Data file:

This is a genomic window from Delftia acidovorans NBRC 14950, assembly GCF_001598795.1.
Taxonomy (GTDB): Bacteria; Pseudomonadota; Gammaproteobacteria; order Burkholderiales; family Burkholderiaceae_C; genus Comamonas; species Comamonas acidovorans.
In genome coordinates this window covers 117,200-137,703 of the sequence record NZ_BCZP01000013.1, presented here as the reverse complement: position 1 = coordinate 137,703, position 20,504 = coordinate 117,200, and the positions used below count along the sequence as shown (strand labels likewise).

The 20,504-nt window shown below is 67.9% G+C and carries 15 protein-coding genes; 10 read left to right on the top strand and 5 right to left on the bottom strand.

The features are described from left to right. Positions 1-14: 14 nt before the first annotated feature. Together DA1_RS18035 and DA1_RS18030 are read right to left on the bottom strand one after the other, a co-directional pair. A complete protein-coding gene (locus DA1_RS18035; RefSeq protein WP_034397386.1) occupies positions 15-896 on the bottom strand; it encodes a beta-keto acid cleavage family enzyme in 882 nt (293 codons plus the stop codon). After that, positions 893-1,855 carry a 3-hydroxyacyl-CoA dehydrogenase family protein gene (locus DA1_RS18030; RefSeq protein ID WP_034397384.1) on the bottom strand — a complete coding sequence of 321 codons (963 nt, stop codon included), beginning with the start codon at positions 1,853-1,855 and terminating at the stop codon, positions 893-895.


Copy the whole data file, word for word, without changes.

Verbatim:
This is a genomic window from Delftia acidovorans NBRC 14950, assembly GCF_001598795.1.
Taxonomy (GTDB): Bacteria; Pseudomonadota; Gammaproteobacteria; order Burkholderiales; family Burkholderiaceae_C; genus Comamonas; species Comamonas acidovorans.
In genome coordinates this window covers 117,200-137,703 of the sequence record NZ_BCZP01000013.1, presented here as the reverse complement: position 1 = coordinate 137,703, position 20,504 = coordinate 117,200, and the positions used below count along the sequence as shown (strand labels likewise).

The 20,504-nt window shown below is 67.9% G+C and carries 15 protein-coding genes; 10 read left to right on the top strand and 5 right to left on the bottom strand.

The features are described from left to right. Positions 1-14: 14 nt before the first annotated feature. Together DA1_RS18035 and DA1_RS18030 are read right to left on the bottom strand one after the other, a co-directional pair. A complete protein-coding gene (locus DA1_RS18035; RefSeq protein WP_034397386.1) occupies positions 15-896 on the bottom strand; it encodes a beta-keto acid cleavage family enzyme in 882 nt (293 codons plus the stop codon). After that, positions 893-1,855 carry a 3-hydroxyacyl-CoA dehydrogenase family protein gene (locus DA1_RS18030; RefSeq protein ID WP_034397384.1) on the bottom strand — a complete coding sequence of 321 codons (963 nt, stop codon included), beginning with the start codon at positions 1,853-1,855 and terminating at the stop codon, positions 893-895.